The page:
On the back of criticism today by the Treasury select committee over the effect the CGT changes will have on small business, the Conservatives will offer an alternative package of reforms this week.
The Treasury select committee has warned the Government of its concern over the effect its CGT changes could have on small business, employee shareholders and longer-term investment.
In its report into the pre-Budget report the MPs call on the Government to set out how it proposes to mitigate the effects of the withdrawal of taper relief, especially in respect of small business.
The report also attacks the Government for not consulting explicitly on the withdrawal of taper relief prior to the publication of the PBR.
The MPs acknowledge the Chancellor has made it clear he is unwilling to reverse the CGT decision but they have called on the Government to clarify which parts of the changes it is prepared to discuss with the industry.
No mention is made in the report of the damage the changes could do to the life industry in terms of insurance bond sales.
The Conservatives sense yet another chance to attack the Treasury as incompetent and further damage the Government¹s standing within the business community on this issue.
Reports suggest the Tories will use the CBI conference to reveal plans to reverse parts of the CGT decision and bring the rate back to 10 per cent for people selling their small firm or share portfolios.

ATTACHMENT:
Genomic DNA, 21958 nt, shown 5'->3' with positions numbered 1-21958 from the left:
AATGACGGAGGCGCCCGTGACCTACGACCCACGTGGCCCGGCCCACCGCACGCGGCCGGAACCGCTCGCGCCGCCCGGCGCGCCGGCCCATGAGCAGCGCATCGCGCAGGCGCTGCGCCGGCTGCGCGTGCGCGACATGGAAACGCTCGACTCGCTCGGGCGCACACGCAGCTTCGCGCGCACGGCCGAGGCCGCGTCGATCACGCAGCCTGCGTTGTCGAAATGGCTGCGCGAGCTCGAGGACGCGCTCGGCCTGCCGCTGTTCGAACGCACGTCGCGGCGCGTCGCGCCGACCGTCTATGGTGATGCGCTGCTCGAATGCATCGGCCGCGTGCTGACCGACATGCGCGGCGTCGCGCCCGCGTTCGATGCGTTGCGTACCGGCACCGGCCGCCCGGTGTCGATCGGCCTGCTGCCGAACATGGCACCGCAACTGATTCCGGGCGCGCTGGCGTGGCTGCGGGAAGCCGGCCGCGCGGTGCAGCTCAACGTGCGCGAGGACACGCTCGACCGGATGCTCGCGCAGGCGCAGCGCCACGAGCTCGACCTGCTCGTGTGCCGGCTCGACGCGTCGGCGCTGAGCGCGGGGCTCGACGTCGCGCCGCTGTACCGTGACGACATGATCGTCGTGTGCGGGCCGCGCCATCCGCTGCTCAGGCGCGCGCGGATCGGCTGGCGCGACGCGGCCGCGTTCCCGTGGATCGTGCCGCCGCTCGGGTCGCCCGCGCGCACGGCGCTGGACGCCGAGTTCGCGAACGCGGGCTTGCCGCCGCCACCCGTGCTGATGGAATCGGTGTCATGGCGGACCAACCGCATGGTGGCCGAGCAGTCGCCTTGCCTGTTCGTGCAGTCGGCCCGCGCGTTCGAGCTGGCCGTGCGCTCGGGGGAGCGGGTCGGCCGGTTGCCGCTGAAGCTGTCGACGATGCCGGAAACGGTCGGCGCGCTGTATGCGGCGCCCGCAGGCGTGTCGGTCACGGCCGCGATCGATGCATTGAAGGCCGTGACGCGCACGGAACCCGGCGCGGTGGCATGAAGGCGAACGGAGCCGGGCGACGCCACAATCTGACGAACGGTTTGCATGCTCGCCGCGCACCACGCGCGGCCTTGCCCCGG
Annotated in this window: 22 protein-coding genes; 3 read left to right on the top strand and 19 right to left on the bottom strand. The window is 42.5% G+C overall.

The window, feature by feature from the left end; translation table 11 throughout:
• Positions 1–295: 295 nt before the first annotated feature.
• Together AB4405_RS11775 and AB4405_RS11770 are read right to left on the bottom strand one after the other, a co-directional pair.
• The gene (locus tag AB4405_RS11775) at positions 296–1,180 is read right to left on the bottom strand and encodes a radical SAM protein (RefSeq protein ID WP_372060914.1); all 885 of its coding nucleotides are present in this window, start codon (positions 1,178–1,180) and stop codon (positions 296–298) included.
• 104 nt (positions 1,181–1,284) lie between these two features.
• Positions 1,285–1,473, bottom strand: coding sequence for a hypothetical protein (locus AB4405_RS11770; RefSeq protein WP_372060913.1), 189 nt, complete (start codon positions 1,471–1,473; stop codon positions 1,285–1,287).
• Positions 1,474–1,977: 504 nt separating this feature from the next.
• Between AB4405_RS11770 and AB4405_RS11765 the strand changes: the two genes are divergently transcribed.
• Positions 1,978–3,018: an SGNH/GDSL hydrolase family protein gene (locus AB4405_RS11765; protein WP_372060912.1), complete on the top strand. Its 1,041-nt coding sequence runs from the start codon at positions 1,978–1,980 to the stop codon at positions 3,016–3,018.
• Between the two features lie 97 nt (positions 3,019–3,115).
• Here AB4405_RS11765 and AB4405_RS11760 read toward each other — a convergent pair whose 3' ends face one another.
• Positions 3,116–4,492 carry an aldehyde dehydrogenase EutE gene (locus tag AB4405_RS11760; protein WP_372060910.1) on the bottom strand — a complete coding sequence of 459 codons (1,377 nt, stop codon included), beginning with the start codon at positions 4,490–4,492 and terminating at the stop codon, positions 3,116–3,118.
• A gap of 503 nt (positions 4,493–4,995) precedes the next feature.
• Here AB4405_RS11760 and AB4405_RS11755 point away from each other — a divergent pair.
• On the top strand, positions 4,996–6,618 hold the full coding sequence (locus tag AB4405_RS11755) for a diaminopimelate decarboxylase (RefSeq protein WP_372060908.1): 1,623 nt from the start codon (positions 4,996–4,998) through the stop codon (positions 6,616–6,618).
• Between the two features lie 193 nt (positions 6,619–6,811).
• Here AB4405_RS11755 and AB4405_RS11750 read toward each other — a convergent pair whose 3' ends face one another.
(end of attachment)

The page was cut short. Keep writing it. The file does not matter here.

The Prime Minister went no further than telling the CBI conference today that the Government would continue to listen and discuss representations it has received on the proposed CGT changes.
LibDem leadership contenders Chris Huhne and Nick Clegg both spoke at the CBI conference attempting to show off their business credentials and economic liberal outlooks.
But in many eyes acting leader Vince Cable has been the LibDem star shining brightest over the last couple of weeks with stinging attacks on the Government over both the events at Northern Rock and HMRC and would be a popular candidate with many if he decided to change his mind and stand.
Elsewhere, FSA chief executive Hector Sants gave his first major speech on the retail distribution review at last week¹s Aifa dinner, although it was slightly upstaged by the FSA press office¹s decision to release the whole
speech the morning of the dinner.
Sants pledged to work with advisers on the RDR, said he was well aware of their concerns and acknowledged that at times the regulator has not made itself as clear as it could have done.
He also got a loud cheer from members for highlighting the changes to the Financial Services Compensation Scheme which Aifa fought hard for and which will significantly reduce the scheme¹s burden on advisers.
The conciliatory language, in line with similar recent speeches from FSA head of the RDR Amanda Bowe, is in marked contrast to certain statements coming out of Canary Wharf around the time the discussion paper was published.
The new mood music has gone down well with many advisers. Simply Biz chairman Ken Davy, who has been a vocal critic of certain aspects of the review, says he is willing to take Sants at his word and hopes constructive dialogue between the FSA and the adviser community can continue.
Fidelity head of IFA channel Peter Hicks also welcomed Sants¹ speech but warned advisers should still take the discussion paper as it stands and ensure they voice their concerns about the damage that could be caused by the likes of CAR and primary advice.